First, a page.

Severe, but not mild heat-shock treatment induces immunogenic cell death in cancer cells.

March 31, 2017
Source: Journal OncoImmunology Volume 6, 2017 - Issue 5

Authors: I. Adkins, L. Sadílková, N. Hradilová, J. Tomala, M. Kovář & R. Špíšek

The mechanisms of immunogenicity underlying mild heat-shock (mHS) treatment < 42°C of tumor cells are largely attributed to the action of heat-shock proteins; however, little is known about the immunogenicity of tumor cells undergoing severe cytotoxic heat-shock treatment (sHS > 43°C). Here, we found that sHS, but not mHS (42°C), induces immunogenic cell death in human cancer cell lines as defined by the induction of ER stress response and ROS generation, cell surface exposure of calreticulin, HSP70 and HSP90, decrease of cell surface CD47, release of ATP and HMGB1. Only sHS-treated tumor cells were efficiently killed and phagocytosed by dendritic cells (DCs), which was partially dependent on cell surface calreticulin. DCs loaded with mHS or sHS-treated tumor cells displayed similar level of maturation and stimulated IFNγ-producing CD8+ T cells without any additional adjuvants in vitro. However, only DCs loaded with sHS-treated tumor cells stimulated antigen-specific CD4+ T cells and induced higher CD8+ T-cell activation and proliferation. sHS-treated murine cells also exposed calreticulin, HSP70 and HSP90 and activated higher DC maturation than mHS treated cells. Vaccination with sHS-treated tumor cells elicited protective immunity in mice. In this study, we defined specific conditions for the sHS treatment of human lung and ovarian tumor cells to arrive at optimal ratio between effective cell death, immunogenicity and content of tumor antigens for immunotherapeutic vaccine generation.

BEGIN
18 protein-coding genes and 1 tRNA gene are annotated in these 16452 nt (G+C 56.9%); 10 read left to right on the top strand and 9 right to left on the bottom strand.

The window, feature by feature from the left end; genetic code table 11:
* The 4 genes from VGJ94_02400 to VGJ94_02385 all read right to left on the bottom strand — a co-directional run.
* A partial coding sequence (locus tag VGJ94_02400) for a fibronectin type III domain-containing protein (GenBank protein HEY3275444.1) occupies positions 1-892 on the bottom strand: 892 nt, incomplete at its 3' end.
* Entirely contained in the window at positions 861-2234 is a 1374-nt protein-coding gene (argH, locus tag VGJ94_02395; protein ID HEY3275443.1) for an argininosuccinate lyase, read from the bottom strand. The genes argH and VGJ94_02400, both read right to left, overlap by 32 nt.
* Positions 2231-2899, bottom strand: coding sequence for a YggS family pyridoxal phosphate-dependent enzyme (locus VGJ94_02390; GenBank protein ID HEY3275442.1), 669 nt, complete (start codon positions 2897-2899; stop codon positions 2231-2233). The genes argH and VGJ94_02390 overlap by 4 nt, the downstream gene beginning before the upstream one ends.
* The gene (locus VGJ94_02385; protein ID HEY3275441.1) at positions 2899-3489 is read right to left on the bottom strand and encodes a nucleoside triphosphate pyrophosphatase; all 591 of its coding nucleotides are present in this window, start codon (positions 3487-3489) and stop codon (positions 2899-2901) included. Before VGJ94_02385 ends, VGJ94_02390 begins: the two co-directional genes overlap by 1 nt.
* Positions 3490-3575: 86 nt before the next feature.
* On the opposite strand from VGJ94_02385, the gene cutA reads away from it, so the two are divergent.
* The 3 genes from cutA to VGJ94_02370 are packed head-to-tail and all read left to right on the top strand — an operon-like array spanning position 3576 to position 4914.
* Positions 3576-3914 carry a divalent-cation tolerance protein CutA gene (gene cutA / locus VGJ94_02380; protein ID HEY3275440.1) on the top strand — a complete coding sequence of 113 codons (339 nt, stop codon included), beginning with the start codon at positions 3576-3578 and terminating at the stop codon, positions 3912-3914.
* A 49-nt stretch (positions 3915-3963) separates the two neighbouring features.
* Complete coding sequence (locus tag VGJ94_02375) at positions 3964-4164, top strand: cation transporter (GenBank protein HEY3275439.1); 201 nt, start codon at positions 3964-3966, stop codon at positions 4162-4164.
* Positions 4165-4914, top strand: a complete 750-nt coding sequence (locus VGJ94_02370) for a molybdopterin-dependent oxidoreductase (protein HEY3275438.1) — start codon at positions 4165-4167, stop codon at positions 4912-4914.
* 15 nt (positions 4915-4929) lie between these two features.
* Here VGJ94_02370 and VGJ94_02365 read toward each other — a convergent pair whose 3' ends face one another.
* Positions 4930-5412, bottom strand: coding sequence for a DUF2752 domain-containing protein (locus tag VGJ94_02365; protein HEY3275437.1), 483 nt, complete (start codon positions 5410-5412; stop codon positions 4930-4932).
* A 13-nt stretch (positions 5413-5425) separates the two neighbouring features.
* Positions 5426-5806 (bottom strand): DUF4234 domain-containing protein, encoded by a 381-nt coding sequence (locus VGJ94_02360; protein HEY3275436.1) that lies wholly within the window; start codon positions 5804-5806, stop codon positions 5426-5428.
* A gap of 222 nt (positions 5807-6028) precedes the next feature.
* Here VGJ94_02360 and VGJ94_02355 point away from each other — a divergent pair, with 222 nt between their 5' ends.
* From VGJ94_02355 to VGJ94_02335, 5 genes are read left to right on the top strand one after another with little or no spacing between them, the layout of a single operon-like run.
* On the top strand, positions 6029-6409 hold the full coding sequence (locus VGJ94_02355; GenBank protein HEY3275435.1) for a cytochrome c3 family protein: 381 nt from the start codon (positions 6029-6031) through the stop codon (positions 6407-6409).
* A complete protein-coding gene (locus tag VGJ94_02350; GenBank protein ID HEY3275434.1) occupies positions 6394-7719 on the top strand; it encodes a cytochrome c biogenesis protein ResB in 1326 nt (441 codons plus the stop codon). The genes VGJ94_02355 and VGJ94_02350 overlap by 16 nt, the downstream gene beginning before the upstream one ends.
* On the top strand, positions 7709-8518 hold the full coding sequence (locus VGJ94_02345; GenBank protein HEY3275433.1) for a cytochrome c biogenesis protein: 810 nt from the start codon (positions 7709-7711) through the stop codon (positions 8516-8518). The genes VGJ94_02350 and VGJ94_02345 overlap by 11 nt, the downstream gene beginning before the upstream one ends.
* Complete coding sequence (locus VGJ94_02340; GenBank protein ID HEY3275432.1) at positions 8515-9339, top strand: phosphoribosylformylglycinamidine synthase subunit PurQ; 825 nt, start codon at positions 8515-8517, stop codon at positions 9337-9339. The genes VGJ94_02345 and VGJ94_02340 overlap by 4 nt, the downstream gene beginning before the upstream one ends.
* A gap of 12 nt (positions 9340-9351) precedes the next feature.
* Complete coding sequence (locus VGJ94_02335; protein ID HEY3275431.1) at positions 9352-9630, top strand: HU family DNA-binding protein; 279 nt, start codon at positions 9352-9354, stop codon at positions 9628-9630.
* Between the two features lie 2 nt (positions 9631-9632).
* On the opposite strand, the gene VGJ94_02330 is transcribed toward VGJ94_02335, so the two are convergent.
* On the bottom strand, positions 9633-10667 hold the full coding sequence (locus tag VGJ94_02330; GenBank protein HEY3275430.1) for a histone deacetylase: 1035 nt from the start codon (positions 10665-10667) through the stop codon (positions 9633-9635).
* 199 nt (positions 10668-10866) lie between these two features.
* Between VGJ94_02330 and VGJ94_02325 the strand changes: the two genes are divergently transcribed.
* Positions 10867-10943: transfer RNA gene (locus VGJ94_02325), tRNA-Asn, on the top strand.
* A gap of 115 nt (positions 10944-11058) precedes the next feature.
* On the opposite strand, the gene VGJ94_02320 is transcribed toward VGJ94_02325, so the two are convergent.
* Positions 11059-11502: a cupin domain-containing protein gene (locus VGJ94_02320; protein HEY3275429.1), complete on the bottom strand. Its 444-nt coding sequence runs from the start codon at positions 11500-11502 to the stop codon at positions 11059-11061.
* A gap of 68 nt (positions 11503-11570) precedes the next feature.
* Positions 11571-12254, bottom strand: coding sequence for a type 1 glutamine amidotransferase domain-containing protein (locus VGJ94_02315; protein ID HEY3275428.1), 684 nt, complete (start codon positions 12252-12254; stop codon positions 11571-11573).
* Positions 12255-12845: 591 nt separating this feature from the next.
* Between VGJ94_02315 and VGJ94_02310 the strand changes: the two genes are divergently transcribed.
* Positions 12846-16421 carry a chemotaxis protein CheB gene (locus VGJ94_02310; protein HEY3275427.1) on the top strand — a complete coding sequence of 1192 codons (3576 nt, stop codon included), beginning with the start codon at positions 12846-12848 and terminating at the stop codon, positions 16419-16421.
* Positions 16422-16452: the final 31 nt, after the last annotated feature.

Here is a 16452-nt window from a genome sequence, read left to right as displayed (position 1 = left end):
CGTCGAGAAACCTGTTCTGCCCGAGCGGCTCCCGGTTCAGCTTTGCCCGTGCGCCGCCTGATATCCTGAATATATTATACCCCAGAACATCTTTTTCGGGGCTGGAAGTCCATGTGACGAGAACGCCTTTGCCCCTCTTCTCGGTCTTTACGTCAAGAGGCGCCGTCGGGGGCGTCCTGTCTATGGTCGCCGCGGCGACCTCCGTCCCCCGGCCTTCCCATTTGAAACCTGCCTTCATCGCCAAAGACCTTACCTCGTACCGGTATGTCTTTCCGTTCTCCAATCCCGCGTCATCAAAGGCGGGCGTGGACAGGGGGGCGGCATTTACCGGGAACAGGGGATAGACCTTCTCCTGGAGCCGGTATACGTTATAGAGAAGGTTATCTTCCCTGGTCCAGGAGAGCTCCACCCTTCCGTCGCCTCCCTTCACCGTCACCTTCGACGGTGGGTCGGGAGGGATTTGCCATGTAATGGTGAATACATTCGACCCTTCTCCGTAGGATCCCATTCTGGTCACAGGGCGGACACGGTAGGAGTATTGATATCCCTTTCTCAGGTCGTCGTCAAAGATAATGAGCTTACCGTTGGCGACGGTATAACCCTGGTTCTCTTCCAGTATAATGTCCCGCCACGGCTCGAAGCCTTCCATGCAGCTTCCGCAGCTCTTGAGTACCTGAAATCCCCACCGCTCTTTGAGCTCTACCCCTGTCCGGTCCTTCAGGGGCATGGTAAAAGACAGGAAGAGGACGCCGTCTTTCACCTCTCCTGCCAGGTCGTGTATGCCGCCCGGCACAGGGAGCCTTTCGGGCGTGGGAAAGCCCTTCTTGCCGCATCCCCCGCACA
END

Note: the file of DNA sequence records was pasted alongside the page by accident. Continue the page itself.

Antitumor immunity; calreticulin; cancer immunotherapy; dendritic cells; heat-shock treatment; hyperthermia; immunogenic cell death